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Single twenty-somethings are the new norm in the U.S. as the number of unmarried adults soars.

Americans love the idea of marriage, and the U.S. leads Western post-industrial countries in the numbers of couples walking down the aisle every year. However, in the history of the United States census, there has never ever been such a high percentage of unmarried adults. Nearly half (46 percent) of Americans between 25 and 34 have never wed.

“In a dramatic reversal,” notes an analysis by the the Population Reference Bureau, “the proportion of young adults in the United States who have never been married now exceeds those who are married.”

Due to concerns about getting careers underway as well as the economy, many young adults casino francais en ligne are cohabitating, but waiting much longer before saying “I do.”

Even though only best online casino half of American adults are married according to a recent survey by the American Community Survey, that doesn’t mean we don’t hold a torch for the institution of marriage or that we’ve stopped doing the wedding march: we´re just doing it, on average, six years later than our parents–on average at age 27 for women and 29 for men.

Fifty years ago, in comparison, 42 percent of American brides married in their teens, with 88 percent of young women wed by age 24. Now, only 7 percent of women make that commitment in their teens; by age 24, only 38 percent are married. Reflecting trends across the world, in U.S. the percentage of people now wed has dropped: only 52 percent of American adults are hitched–with 11 percent of American divorced, 2 percent legally separated, and 32 percent never having married at all. But a recent survey of young adults by Clark University indicates that a whopping 86 percent plan to someday wed, and to make that marriage last their whole life.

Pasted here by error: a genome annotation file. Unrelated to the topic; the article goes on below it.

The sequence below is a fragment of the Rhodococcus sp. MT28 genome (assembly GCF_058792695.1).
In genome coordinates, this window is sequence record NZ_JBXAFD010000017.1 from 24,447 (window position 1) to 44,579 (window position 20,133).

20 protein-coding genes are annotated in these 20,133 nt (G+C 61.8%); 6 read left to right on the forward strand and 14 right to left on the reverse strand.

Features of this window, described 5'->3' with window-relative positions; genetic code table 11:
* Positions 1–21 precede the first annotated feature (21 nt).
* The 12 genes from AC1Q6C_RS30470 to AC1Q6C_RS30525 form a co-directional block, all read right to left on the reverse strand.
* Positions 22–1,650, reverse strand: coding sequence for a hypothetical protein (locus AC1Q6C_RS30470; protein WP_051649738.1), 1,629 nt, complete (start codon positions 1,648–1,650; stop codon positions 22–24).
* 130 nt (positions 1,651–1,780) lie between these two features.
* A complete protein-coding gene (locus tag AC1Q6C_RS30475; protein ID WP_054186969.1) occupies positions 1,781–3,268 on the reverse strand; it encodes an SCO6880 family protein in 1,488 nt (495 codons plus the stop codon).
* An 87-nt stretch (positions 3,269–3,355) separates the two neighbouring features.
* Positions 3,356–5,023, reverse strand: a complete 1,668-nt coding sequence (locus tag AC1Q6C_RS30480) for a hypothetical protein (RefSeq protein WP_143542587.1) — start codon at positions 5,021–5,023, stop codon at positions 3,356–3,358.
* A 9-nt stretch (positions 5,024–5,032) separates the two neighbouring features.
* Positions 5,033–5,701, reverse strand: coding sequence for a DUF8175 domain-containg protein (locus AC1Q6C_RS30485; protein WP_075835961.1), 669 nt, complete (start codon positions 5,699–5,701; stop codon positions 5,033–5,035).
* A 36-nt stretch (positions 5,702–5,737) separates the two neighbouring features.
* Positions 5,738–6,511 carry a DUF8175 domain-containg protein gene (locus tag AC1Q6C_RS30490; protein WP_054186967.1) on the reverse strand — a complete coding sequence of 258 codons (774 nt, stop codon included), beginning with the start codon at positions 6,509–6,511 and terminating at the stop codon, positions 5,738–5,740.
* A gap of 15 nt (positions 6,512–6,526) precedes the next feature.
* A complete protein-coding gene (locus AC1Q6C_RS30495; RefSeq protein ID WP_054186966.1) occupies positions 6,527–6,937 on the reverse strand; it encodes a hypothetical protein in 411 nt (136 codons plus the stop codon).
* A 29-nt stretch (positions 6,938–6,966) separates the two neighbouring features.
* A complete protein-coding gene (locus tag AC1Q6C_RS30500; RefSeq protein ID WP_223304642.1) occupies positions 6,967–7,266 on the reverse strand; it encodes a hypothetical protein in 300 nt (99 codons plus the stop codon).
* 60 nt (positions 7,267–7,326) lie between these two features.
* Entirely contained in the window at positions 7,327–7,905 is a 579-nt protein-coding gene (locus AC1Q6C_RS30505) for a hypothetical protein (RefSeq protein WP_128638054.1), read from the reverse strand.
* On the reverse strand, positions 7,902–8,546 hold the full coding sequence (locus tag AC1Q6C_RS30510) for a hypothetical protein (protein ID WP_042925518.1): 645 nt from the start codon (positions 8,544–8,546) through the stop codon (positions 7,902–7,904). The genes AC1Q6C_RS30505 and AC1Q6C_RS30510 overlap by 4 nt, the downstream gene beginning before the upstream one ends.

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About Melissa Rossi

Born in Dayton, Ohio, Melissa Rossi's first words were, "Get me outta here!" She's been moving around since she was 17 — living in Seattle, Portland and assorted other parts of the Pacific Northwest as well as in New York, Vermont, and Florida (let's not talk about Iowa and Kentucky). After writing a book about Courtney Love (Courtney Love: Queen of Noise), which Courtney didn't like, Rossi decided to become a world traveler, and has visited most European countries. She has also lived in assorted parts of Spain, Italy, the Netherlands and Belgium. Fluent in "Spitalnishsian" — an Italian, Spanish blend with a dash of Russian thrown in — Rossi has written for such publications as National Geographic Traveler, Newsweek, MSNBC and George, and is the author of What Every American Should Know about the Rest of the World (Plume/Penguin, 2003). A chronic sufferer of "Urban Deficit Disorder" — she can't focus on one city for long — Rossi probably will never settle down long enough to call one place her home.

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